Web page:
Even on the most overt level the test of Rivkah, the intended zivug for Yitzchak, the paradigm of gevurah, was one of flexing her chessed muscles. Moreover, in a convergence of style and substance, Eliezer keeps imploring HaShem for a display of Divne Chessed towards his master Avraham in his prayer for her emergence and for her passing the test.  But the Bais Yaakov teaches that it goes much deeper than that. For Yitzchak’s patriarchy demanded an apparent impossibility of him. How can sacred gevurah which, when projected beyond the boundaries of self, mutates into the dark underbelly of gevurah — manipulation, control and tyranny; ever be passed on to future generations who, axiomatically, surpass the boundaries of self?

As successive emanations of gevurah move forward through a variety of ever thicker, concealing and distorting levushim-external veils; it presents itself as hot-blooded fury and sadistic cruelty. This was evidenced in the very first generation with the birth of Esav/ Edom — the personification of shfichas damim– homicide and despotic empire-building. How will a great nation possessed of purely holy gevurah ever be built? It seems that gevurah would be forced to take a page out of the book of chessed which maintains its goodness and holiness davka– specifically; when it overflows the borders of self.

Enter Rivkah, the feminine paradigm of chessed to facilitate Yitzchak’s overcoming this impossibility. In an esoteric exposition deconstructing the structure of the letter gimmel the Bais Yaakov teaches that her declaration “I will draw for your gemalim-camels; as well, so that they too can drink their fill” (Bereishis 24:19) was alluding to her ability to help Yitzchak project the synthesized, holistic middah of goodness until the end of all generations/ the lowest of all levels.  Rivkah would not merely water the gemalim she would saturate the gimmels with the fluidity to take a step outside the tapering narrow constraints of the vav and transmit refined holiness and purity to even the very last generations of bnei Yisrael.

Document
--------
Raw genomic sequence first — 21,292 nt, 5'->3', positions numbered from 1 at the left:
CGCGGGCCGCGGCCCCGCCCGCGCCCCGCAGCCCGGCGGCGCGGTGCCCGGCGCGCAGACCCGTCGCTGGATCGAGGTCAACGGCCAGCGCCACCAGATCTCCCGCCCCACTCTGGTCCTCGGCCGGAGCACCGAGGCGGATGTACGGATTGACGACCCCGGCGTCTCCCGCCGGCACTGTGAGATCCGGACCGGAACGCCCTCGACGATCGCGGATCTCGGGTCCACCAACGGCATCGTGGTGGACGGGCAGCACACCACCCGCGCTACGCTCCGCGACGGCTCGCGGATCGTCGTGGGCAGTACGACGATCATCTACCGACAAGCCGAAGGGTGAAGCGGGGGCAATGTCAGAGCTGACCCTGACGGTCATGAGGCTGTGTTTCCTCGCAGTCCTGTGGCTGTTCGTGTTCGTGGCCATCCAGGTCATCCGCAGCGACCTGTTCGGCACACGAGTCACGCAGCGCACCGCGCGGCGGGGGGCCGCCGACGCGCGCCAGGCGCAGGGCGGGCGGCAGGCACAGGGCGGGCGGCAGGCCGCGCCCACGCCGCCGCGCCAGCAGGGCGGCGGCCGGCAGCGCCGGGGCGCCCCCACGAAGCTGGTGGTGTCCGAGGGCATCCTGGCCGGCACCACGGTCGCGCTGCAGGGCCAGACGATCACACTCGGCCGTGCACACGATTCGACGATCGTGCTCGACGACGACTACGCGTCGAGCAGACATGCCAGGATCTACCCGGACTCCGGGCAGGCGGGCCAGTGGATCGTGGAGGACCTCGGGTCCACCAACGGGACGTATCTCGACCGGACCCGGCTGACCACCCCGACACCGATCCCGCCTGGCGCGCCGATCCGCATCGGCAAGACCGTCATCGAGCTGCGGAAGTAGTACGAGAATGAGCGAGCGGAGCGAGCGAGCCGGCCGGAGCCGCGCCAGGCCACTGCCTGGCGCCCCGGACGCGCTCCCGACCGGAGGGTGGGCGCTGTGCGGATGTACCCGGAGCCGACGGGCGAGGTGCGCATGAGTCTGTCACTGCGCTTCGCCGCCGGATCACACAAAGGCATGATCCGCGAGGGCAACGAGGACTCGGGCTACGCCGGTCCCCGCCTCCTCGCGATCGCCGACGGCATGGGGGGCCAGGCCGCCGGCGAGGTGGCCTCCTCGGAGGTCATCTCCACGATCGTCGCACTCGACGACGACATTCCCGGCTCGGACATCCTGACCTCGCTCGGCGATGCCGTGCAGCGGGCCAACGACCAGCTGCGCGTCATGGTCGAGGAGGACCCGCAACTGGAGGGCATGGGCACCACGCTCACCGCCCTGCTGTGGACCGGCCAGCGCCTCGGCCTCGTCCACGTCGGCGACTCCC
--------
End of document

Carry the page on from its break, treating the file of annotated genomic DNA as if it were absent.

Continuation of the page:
~adapted from Mei Hashiloach Vayera D”H v’Yitzchak
Bais Yaakov Vayera 28
Sod Yeshorim Sukkos 23
Resisei Laylah 10
Kometz HaMinchah 45
Chazon ish Emunah U’Bitachon 4:1

One comment on “The Interplay of Dread and Love

  1. Amazing! Very well said Rabbi Schwartz! We should all take that step forward! Recognizing our ovdei HaShem is definitely very much connected to the recognition of chesed that we are giving throughout our lives. Here our self-control, whether from the perspective of Yitzchak in the commentary from the Izhbitzer, where personal restraint is highlighted, or in the case of Avraham Aveinu, where, immediately after losing his wife while owning no property and having a 37 year old bachelor son, he begins immediately finding his son a wife, marrying a woman (hagar) whose name now reflects her teshuva, and buying land, and laying the foundation for a center for future recognition of our ancestral heritage, to bury Sarah.